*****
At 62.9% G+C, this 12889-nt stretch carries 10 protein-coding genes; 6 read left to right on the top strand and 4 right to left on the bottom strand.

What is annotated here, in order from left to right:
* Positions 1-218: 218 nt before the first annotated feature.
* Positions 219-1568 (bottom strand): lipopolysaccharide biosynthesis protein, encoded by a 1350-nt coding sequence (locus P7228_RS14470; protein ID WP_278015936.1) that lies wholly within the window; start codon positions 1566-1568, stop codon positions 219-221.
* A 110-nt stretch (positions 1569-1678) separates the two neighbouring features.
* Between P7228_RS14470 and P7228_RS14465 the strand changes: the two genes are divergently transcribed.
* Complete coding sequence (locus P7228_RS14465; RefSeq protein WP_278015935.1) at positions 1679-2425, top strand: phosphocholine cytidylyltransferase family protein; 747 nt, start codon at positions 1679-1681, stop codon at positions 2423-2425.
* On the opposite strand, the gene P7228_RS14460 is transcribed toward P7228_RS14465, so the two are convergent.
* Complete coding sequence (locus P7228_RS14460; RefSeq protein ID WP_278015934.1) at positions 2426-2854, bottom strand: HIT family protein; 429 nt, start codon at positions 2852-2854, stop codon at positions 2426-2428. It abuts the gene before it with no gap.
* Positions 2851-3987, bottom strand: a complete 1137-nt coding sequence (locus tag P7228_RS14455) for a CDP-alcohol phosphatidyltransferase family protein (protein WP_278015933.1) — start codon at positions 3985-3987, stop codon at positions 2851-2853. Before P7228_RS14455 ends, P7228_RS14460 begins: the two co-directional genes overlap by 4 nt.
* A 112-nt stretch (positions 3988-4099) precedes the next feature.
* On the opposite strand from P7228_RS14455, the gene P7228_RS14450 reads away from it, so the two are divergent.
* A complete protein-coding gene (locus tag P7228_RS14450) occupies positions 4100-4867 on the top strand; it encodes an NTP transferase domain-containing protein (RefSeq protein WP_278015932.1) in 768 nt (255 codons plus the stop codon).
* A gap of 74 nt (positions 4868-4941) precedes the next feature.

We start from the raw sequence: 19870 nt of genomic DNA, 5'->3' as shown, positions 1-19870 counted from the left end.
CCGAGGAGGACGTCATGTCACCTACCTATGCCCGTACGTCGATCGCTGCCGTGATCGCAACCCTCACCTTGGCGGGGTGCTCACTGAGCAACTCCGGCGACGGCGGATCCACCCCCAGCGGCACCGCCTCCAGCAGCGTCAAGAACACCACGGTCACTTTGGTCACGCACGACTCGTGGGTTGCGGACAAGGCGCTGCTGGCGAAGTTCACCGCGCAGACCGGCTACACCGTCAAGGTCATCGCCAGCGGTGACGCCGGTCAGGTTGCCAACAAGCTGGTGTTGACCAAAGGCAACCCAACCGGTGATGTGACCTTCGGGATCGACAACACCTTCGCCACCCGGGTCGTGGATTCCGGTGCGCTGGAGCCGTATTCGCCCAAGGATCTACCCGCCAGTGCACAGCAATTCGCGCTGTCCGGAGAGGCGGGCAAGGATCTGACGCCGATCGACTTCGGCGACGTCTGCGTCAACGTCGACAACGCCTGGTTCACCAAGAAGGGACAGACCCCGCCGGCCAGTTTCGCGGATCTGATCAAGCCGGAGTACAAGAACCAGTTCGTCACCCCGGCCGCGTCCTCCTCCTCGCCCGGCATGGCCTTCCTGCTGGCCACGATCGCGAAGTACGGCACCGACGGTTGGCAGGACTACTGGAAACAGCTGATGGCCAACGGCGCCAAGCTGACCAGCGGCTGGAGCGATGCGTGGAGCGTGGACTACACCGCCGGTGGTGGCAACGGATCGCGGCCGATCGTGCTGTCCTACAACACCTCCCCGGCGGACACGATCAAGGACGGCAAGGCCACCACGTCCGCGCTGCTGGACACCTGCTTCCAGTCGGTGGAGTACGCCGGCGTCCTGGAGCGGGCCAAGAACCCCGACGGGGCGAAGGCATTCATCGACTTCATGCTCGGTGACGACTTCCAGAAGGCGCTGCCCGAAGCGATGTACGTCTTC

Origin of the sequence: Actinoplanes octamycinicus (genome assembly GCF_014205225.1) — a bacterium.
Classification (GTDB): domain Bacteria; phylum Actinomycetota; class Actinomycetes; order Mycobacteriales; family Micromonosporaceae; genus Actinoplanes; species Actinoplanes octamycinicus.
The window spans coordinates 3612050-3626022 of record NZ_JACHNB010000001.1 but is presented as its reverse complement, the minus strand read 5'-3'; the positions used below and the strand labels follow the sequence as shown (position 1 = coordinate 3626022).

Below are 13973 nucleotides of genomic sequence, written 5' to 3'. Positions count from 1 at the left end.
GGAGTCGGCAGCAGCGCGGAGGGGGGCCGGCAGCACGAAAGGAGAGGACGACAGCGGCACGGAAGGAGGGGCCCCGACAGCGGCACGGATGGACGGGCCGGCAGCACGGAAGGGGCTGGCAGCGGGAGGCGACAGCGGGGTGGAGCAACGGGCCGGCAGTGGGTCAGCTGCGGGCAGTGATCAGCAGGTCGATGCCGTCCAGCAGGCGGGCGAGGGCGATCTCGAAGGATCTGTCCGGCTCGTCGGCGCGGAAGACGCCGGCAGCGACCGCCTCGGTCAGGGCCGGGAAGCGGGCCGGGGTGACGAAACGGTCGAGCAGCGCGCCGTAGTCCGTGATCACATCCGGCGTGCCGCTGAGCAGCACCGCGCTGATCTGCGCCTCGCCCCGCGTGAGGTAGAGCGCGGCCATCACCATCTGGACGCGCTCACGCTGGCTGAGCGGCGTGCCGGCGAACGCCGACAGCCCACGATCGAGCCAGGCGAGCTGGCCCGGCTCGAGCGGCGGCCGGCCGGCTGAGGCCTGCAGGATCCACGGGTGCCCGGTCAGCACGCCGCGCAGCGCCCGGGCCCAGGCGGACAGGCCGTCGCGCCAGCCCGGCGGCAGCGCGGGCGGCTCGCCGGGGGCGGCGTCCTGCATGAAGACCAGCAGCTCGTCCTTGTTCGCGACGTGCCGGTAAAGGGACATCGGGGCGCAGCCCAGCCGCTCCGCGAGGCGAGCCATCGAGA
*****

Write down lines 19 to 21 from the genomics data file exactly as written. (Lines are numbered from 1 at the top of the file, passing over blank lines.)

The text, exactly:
The window spans coordinates 3612050-3626022 of record NZ_JACHNB010000001.1 but is presented as its reverse complement, the minus strand read 5'-3'; the positions used below and the strand labels follow the sequence as shown (position 1 = coordinate 3626022).

Below are 13973 nucleotides of genomic sequence, written 5' to 3'. Positions count from 1 at the left end.
GGAGTCGGCAGCAGCGCGGAGGGGGGCCGGCAGCACGAAAGGAGAGGACGACAGCGGCACGGAAGGAGGGGCCCCGACAGCGGCACGGATGGACGGGCCGGCAGCACGGAAGGGGCTGGCAGCGGGAGGCGACAGCGGGGTGGAGCAACGGGCCGGCAGTGGGTCAGCTGCGGGCAGTGATCAGCAGGTCGATGCCGTCCAGCAGGCGGGCGAGGGCGATCTCGAAGGATCTGTCCGGCTCGTCGGCGCGGAAGACGCCGGCAGCGACCGCCTCGGTCAGGGCCGGGAAGCGGGCCGGGGTGACGAAACGGTCGAGCAGCGCGCCGTAGTCCGTGATCACATCCGGCGTGCCGCTGAGCAGCACCGCGCTGATCTGCGCCTCGCCCCGCGTGAGGTAGAGCGCGGCCATCACCATCTGGACGCGCTCACGCTGGCTGAGCGGCGTGCCGGCGAACGCCGACAGCCCACGATCGAGCCAGGCGAGCTGGCCCGGCTCGAGCGGCGGCCGGCCGGCTGAGGCCTGCAGGATCCACGGGTGCCCGGTCAGCACGCCGCGCAGCGCCCGGGCCCAGGCGGACAGGCCGTCGCGCCAGCCCGGCGGCAGCGCGGGCGGCTCGCCGGGGGCGGCGTCCTGCATGAAGACCAGCAGCTCGTCCTTGTTCGCGACGTGCCGGTAAAGGGACATCGGGGCGCAGCCCAGCCGCTCCGCGAGGCGAGCCATCGAGA